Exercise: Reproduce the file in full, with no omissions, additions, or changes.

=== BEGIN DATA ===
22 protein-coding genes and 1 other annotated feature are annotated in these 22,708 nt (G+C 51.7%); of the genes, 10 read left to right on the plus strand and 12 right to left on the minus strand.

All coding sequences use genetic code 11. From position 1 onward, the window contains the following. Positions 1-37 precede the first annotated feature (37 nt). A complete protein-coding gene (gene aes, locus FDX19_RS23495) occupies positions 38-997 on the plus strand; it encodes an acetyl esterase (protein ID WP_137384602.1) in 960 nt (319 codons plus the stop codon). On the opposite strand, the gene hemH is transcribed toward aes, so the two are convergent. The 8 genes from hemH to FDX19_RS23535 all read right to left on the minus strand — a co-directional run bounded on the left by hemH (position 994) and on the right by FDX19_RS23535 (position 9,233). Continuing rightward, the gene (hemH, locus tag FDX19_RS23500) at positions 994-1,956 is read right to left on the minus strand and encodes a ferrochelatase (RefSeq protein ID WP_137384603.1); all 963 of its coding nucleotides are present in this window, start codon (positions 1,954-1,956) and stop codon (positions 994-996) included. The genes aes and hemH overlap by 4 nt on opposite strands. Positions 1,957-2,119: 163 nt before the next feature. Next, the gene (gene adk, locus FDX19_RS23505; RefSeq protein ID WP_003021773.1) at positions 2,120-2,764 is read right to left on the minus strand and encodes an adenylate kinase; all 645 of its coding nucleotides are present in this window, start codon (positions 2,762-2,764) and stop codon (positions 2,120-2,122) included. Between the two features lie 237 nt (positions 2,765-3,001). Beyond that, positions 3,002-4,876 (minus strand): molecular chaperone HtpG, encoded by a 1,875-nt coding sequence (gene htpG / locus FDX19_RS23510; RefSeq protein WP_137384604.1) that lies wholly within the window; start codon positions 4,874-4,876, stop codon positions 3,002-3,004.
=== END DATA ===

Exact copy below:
22 protein-coding genes and 1 other annotated feature are annotated in these 22,708 nt (G+C 51.7%); of the genes, 10 read left to right on the plus strand and 12 right to left on the minus strand.

All coding sequences use genetic code 11. From position 1 onward, the window contains the following. Positions 1-37 precede the first annotated feature (37 nt). A complete protein-coding gene (gene aes, locus FDX19_RS23495) occupies positions 38-997 on the plus strand; it encodes an acetyl esterase (protein ID WP_137384602.1) in 960 nt (319 codons plus the stop codon). On the opposite strand, the gene hemH is transcribed toward aes, so the two are convergent. The 8 genes from hemH to FDX19_RS23535 all read right to left on the minus strand — a co-directional run bounded on the left by hemH (position 994) and on the right by FDX19_RS23535 (position 9,233). Continuing rightward, the gene (hemH, locus tag FDX19_RS23500) at positions 994-1,956 is read right to left on the minus strand and encodes a ferrochelatase (RefSeq protein ID WP_137384603.1); all 963 of its coding nucleotides are present in this window, start codon (positions 1,954-1,956) and stop codon (positions 994-996) included. The genes aes and hemH overlap by 4 nt on opposite strands. Positions 1,957-2,119: 163 nt before the next feature. Next, the gene (gene adk, locus FDX19_RS23505; RefSeq protein ID WP_003021773.1) at positions 2,120-2,764 is read right to left on the minus strand and encodes an adenylate kinase; all 645 of its coding nucleotides are present in this window, start codon (positions 2,762-2,764) and stop codon (positions 2,120-2,122) included. Between the two features lie 237 nt (positions 2,765-3,001). Beyond that, positions 3,002-4,876 (minus strand): molecular chaperone HtpG, encoded by a 1,875-nt coding sequence (gene htpG / locus FDX19_RS23510; RefSeq protein WP_137384604.1) that lies wholly within the window; start codon positions 4,874-4,876, stop codon positions 3,002-3,004.